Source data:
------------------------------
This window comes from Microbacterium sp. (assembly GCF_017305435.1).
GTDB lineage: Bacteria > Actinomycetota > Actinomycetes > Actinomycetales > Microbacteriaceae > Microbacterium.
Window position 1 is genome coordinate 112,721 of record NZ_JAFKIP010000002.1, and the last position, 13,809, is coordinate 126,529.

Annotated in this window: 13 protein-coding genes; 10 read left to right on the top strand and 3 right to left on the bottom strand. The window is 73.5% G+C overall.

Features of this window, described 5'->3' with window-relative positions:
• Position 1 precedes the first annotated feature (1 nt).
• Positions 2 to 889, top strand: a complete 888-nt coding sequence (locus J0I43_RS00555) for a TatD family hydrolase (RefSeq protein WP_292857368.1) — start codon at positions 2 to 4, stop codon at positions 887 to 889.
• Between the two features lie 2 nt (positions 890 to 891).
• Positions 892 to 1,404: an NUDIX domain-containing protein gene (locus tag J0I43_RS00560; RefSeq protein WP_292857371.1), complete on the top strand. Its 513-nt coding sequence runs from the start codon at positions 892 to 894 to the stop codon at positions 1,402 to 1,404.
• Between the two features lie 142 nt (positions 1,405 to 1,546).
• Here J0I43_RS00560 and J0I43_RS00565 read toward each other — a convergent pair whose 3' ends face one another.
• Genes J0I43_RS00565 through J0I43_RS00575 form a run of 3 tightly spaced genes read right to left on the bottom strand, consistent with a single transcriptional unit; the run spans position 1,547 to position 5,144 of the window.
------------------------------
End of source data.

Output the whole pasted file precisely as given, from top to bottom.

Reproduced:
This window comes from Microbacterium sp. (assembly GCF_017305435.1).
GTDB lineage: Bacteria > Actinomycetota > Actinomycetes > Actinomycetales > Microbacteriaceae > Microbacterium.
Window position 1 is genome coordinate 112,721 of record NZ_JAFKIP010000002.1, and the last position, 13,809, is coordinate 126,529.

Annotated in this window: 13 protein-coding genes; 10 read left to right on the top strand and 3 right to left on the bottom strand. The window is 73.5% G+C overall.

Features of this window, described 5'->3' with window-relative positions:
• Position 1 precedes the first annotated feature (1 nt).
• Positions 2 to 889, top strand: a complete 888-nt coding sequence (locus J0I43_RS00555) for a TatD family hydrolase (RefSeq protein WP_292857368.1) — start codon at positions 2 to 4, stop codon at positions 887 to 889.
• Between the two features lie 2 nt (positions 890 to 891).
• Positions 892 to 1,404: an NUDIX domain-containing protein gene (locus tag J0I43_RS00560; RefSeq protein WP_292857371.1), complete on the top strand. Its 513-nt coding sequence runs from the start codon at positions 892 to 894 to the stop codon at positions 1,402 to 1,404.
• Between the two features lie 142 nt (positions 1,405 to 1,546).
• Here J0I43_RS00560 and J0I43_RS00565 read toward each other — a convergent pair whose 3' ends face one another.
• Genes J0I43_RS00565 through J0I43_RS00575 form a run of 3 tightly spaced genes read right to left on the bottom strand, consistent with a single transcriptional unit; the run spans position 1,547 to position 5,144 of the window.